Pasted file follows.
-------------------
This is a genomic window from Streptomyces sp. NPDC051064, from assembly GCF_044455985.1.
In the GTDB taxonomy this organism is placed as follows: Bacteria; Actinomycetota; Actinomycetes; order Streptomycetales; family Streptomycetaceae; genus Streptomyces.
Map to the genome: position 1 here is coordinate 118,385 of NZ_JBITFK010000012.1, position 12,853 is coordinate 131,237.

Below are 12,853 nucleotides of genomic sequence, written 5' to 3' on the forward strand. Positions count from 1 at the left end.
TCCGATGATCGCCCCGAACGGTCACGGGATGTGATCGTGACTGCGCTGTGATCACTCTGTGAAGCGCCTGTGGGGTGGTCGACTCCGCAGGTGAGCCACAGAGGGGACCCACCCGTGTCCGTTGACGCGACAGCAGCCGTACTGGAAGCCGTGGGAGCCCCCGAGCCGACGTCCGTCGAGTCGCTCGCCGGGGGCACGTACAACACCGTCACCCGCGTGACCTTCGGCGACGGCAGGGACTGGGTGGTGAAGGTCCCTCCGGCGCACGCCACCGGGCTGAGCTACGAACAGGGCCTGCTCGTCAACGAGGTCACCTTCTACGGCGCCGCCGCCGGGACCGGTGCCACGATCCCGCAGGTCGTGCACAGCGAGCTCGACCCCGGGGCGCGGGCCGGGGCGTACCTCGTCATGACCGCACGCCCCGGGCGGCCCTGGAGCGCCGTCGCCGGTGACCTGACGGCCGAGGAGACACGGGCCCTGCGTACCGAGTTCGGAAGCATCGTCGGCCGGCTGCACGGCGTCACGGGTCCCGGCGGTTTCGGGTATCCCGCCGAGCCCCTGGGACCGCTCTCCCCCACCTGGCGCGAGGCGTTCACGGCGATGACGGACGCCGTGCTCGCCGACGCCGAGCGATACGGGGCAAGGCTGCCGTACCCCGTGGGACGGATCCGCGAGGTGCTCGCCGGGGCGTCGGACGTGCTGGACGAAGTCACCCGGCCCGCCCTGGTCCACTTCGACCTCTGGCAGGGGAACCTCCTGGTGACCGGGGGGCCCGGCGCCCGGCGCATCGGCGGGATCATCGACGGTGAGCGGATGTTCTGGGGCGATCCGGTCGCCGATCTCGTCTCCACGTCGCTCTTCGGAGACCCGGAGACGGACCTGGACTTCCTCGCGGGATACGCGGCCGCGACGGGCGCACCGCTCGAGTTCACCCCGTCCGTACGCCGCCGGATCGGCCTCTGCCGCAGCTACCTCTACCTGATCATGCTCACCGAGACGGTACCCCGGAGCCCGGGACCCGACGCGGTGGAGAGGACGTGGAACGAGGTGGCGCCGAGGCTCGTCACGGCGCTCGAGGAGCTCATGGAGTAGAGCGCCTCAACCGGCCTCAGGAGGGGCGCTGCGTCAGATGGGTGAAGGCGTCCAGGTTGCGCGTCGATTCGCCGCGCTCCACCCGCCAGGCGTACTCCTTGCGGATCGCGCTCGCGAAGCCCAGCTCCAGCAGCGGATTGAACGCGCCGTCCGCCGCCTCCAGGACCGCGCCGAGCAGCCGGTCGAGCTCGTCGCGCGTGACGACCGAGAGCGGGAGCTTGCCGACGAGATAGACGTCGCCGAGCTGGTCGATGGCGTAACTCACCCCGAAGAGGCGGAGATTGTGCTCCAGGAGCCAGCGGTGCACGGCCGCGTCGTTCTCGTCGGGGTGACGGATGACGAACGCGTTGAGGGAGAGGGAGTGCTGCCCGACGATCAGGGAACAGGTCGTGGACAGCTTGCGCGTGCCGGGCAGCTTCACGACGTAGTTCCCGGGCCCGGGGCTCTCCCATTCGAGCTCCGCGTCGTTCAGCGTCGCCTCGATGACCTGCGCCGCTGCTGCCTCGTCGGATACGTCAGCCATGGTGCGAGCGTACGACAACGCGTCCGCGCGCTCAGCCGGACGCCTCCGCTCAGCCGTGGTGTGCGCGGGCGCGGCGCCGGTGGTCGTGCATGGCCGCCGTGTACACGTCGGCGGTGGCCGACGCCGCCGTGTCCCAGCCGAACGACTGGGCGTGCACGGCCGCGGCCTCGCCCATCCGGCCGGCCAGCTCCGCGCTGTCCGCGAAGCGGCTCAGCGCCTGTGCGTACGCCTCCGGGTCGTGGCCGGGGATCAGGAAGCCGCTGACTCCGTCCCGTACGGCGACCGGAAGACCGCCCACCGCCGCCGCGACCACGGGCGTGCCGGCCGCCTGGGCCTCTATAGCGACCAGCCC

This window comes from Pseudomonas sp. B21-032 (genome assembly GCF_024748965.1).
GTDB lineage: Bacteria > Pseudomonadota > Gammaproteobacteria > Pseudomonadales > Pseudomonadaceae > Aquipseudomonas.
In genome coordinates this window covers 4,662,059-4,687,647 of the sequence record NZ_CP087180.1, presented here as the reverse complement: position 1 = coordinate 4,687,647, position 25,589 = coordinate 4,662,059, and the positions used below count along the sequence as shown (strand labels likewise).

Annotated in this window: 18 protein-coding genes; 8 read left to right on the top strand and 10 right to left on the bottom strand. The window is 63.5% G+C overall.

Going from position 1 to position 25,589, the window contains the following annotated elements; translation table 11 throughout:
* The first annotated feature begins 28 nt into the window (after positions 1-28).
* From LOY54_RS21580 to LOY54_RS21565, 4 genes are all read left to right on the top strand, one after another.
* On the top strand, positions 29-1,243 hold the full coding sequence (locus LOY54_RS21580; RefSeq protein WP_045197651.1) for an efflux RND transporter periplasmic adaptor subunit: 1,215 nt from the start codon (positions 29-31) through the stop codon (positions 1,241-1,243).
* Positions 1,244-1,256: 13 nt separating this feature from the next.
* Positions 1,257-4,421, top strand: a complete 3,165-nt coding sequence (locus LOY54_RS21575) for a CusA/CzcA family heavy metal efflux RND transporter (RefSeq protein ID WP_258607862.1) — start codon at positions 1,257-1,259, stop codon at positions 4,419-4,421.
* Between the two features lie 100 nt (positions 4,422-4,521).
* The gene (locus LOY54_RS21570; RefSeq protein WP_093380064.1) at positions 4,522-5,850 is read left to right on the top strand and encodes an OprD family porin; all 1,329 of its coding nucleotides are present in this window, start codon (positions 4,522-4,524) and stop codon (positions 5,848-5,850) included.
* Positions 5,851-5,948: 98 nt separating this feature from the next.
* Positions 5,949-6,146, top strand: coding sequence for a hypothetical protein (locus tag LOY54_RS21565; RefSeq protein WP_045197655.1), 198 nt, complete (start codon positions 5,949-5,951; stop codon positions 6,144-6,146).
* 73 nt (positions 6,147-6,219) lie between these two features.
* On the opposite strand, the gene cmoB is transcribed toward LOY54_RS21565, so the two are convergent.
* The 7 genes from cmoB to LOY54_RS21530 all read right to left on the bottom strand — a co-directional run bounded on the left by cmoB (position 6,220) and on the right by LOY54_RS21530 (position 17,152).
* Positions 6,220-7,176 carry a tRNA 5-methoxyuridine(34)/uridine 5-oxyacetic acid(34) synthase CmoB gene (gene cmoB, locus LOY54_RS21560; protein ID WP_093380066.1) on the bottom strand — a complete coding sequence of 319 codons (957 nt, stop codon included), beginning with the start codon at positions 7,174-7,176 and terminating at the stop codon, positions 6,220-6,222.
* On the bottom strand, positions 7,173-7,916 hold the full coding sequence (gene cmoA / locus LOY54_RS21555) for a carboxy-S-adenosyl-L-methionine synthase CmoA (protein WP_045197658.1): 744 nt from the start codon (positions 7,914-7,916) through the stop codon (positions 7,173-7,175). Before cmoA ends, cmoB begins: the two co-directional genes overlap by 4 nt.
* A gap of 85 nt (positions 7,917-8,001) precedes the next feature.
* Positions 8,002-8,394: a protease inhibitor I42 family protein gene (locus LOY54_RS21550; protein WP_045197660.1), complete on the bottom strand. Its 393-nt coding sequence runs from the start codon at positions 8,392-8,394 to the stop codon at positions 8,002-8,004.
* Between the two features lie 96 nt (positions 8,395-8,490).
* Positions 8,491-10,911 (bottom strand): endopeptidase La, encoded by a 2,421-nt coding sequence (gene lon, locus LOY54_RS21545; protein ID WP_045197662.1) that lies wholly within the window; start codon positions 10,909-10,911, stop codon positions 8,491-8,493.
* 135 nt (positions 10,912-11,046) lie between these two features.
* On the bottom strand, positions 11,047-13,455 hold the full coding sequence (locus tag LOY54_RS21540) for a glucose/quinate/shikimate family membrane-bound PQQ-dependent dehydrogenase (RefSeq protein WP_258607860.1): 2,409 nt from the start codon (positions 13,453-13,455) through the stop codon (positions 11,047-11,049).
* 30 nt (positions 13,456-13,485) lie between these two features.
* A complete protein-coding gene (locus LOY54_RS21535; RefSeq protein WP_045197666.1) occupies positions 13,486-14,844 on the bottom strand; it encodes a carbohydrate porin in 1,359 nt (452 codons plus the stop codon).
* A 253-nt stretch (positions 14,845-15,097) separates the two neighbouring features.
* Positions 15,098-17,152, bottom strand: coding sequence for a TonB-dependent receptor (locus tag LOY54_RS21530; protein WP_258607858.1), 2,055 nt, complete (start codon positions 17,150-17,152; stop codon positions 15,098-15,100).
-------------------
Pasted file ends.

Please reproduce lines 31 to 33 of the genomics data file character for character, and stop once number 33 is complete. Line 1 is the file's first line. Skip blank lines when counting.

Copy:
* 30 nt (positions 13,456-13,485) lie between these two features.
* A complete protein-coding gene (locus LOY54_RS21535; RefSeq protein WP_045197666.1) occupies positions 13,486-14,844 on the bottom strand; it encodes a carbohydrate porin in 1,359 nt (452 codons plus the stop codon).
* A 253-nt stretch (positions 14,845-15,097) separates the two neighbouring features.